The death penalty is not a new issue. In 1972, the Supreme Court of the United States revoked the death penalty declaring it unconstitutional because it violated the Eighth Amendment ban on “cruel and unusual” punishment (see Furman v Georgia, 408 U.S. 238). The ban was short lived. In 1976, a separate set of justices reversed the earlier court’s ruling and handed the issue back to the states (see Gregg v
Ever since, the states have handled the issue on their own. Twelve states have no death penalty. Of the remaining 38, some employ it frequently, while others never do.
A life sentence without the possibility of parole has changed the way many Americans feel about the death penalty. In the past, juries worried that a life sentence would allow a murderer to be free in a decade or two to kill again. Now that “life without parole” really means that a person may never go free, people are more comfortable with that option.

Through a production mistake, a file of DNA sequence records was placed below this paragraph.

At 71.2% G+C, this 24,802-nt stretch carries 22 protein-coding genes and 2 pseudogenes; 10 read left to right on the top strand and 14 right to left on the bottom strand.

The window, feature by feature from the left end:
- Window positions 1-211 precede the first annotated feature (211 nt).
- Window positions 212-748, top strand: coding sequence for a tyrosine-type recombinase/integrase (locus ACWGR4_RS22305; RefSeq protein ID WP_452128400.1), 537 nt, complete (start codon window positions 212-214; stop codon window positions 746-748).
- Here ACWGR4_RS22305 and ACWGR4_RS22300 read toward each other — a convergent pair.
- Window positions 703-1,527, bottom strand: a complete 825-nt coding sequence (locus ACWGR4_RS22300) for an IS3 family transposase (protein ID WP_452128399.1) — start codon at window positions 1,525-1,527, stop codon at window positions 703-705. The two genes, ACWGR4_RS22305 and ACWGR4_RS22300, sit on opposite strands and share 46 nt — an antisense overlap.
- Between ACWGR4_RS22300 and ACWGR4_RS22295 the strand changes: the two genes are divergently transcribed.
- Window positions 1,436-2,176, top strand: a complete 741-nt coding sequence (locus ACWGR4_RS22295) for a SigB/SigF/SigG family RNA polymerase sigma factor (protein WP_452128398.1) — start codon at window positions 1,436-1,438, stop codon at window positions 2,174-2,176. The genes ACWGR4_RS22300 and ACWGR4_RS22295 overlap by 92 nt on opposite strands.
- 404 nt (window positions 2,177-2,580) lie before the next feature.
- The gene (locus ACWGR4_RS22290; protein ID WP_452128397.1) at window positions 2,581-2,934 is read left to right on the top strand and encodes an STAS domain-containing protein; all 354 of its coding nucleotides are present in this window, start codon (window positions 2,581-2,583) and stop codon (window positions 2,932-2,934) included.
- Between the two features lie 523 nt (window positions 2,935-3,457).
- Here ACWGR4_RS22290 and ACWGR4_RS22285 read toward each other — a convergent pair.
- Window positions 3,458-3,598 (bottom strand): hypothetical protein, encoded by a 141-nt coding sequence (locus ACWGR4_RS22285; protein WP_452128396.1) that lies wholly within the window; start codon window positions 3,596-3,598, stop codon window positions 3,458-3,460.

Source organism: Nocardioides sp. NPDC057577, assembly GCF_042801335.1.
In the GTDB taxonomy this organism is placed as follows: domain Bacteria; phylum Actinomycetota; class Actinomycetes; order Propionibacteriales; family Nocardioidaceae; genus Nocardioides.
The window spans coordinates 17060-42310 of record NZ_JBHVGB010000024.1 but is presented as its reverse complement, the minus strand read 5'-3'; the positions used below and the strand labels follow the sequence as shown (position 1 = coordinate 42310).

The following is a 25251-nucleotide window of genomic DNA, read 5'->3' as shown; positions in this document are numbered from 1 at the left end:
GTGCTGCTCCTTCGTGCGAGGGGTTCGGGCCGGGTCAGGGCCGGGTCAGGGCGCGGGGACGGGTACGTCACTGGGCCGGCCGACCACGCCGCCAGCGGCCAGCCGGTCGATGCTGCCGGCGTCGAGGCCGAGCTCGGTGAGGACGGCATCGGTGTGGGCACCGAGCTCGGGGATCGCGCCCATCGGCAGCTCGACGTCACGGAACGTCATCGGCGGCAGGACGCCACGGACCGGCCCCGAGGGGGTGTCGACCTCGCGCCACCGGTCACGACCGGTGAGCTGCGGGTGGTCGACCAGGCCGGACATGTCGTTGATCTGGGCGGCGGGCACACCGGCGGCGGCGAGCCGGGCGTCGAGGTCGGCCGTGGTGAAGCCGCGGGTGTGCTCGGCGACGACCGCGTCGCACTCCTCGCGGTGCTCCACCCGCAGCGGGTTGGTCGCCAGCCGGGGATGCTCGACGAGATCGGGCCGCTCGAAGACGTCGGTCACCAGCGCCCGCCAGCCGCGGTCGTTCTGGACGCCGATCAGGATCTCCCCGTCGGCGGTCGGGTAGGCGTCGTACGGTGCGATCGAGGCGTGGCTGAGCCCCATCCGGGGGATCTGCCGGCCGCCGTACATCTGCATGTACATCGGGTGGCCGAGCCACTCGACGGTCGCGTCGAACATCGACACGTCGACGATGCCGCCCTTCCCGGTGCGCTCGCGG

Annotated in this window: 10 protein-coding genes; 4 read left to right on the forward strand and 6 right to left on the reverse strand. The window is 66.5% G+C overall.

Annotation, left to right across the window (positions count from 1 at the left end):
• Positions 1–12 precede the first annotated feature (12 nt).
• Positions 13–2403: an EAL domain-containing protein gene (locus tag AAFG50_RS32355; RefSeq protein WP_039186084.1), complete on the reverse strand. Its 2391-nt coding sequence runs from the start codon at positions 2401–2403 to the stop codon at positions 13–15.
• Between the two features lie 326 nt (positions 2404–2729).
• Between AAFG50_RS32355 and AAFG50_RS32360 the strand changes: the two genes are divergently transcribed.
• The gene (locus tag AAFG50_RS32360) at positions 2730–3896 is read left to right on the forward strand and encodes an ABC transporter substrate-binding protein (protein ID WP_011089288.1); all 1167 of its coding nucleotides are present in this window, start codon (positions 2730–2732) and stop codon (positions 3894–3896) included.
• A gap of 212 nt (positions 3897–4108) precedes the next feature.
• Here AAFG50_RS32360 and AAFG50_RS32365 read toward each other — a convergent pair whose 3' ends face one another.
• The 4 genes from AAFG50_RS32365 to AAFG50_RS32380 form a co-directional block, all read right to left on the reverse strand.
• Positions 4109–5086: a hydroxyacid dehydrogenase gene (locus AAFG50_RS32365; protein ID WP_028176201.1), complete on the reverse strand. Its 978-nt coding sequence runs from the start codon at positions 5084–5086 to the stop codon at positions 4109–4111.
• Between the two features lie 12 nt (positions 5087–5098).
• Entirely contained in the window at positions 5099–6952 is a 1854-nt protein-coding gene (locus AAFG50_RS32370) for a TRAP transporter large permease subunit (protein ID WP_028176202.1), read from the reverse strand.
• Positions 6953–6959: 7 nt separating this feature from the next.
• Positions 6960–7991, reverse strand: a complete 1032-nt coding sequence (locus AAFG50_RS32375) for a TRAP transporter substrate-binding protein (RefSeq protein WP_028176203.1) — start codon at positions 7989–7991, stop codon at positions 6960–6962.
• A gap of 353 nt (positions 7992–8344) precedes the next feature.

Even the arguments for and against capital punishment have changed. The cost of housing prisoners was always used; however, it is now more expensive to have someone executed than it is to guard and feed him for the rest of his life. That is contemptible to most Americans.
Capital punishment abolitionists argue that juries make mistakes. If someone is given a life sentence and it turns out the wrong man was convicted, he could be set free and compensated. If he were executed, then it is too late.
Deterrence isn’t the answer either. The chance of being executed in the
Capital punishment in the